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Kaheil
November 16th, 2010, 06:52 PM
Hello,

Having had many problem using my fakeraid and grub together, I decided to erase everything and start again with a software raid. I created two ext4 partition, two swap partitions and used them as raid0 members. The raid was created just fine and the install went on. However, once the installation is completed, burg refuses to load, leaving me in front of the shell. I tried using "#grub-install @/dev/sdc #grub-install /dev/sdc", but that failed too.

Ubuntu can see the raid correctly on a liveCD, but fail to mount it. When I do sudo update-grub2 I get the following error: "/usr/sbin/grub-probe: error: cannot find a device for / (is /dev mounted?)."

Thank you for your help :)

BobMUK
November 18th, 2010, 02:29 PM
You can't boot from RAID 0, period.

The only RAID array that's bootable is RAID 1. This is because the bootloader (GRUB) has to be able to assemble/run the array in order to access the data stored on it, which is way beyond the scope of what a bootloader should be able to do (handling RAID is the kernel's job).

You can boot off a RAID 1 array because each member is just a regular partition that the bootloader can read. Once the kernel is up-and-running it then assembles the members thanks to the little bit of metadata that's stored on it (which basically says "I look like a partition but I'm actually half of a RAID 1 - assemble me!")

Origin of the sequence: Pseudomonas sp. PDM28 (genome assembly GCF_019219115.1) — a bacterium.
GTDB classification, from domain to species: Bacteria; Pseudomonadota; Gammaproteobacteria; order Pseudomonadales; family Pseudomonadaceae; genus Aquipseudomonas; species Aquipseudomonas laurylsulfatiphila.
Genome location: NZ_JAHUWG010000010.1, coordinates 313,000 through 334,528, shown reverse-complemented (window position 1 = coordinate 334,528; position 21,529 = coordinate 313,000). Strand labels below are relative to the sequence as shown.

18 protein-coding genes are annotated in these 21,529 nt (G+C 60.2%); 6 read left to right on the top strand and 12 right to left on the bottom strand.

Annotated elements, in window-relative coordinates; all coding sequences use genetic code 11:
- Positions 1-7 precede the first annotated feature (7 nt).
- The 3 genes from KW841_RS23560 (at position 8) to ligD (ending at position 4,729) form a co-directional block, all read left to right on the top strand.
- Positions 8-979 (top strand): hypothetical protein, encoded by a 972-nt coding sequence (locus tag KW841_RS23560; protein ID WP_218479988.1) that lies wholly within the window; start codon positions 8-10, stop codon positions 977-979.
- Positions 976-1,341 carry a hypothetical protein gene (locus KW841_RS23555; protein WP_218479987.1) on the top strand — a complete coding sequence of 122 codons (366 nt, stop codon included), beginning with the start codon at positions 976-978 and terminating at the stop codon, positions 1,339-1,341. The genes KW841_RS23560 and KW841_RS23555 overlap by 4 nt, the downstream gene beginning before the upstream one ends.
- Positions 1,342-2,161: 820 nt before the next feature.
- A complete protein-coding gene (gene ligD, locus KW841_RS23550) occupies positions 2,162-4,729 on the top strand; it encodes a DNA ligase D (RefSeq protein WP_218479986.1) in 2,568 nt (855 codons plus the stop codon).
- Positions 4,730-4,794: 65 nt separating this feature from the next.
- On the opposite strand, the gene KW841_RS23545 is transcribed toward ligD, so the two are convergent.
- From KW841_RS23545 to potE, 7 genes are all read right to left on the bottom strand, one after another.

What you need to do is create a small partition for /boot that you can boot from. Once the kernel's up and running it can assemble any arrays needed to continue booting.

Kaheil
November 19th, 2010, 03:33 PM
I'm going to try that,

Thank you very much :)

Of all the things I love in Ubuntu, the community is definitely my favourite.

Edit: I'm confronted with two issues. First, I don't know what kind of filesystem I should use in the partition for grub, but I suppose it's ext4. Then, I don't know how to actually put grub there.

Help! :)

lukeiamyourfather
November 19th, 2010, 03:37 PM
More generally speaking, why do you want RAID 0? For most users it won't make any difference in real world use but poses much greater risks of data loss. If you really do need RAID 0 then I suggest getting a quality hardware controller (e.g. Adaptec, LSI, etc.). Also some software and cheaper hardware (JMicron, Silicon Image) implementations can be slower than a single non-RAID disk!

Kaheil
November 19th, 2010, 11:19 PM
You make a fair point there. First of, I'll go with the raw performance: I have two 500Gb WD black hdd, with an average 78mb/s read rate (max 95). Configured in raid0 that rate goes up to 110mb/s. In practice it does not make any difference on basic use, but it's a big deal when moving about big lump of data.*

For now I will use Ubuntu on a single HDD. However, I will try to implement a raid0 on a virtual machine for practice purpose.

Thank you very much for the help :)

PS: if you know the answer to my questions, it would be of great help whilst testing on the virtual machine.

*All this data is referent to a fakeraid, not a software raid.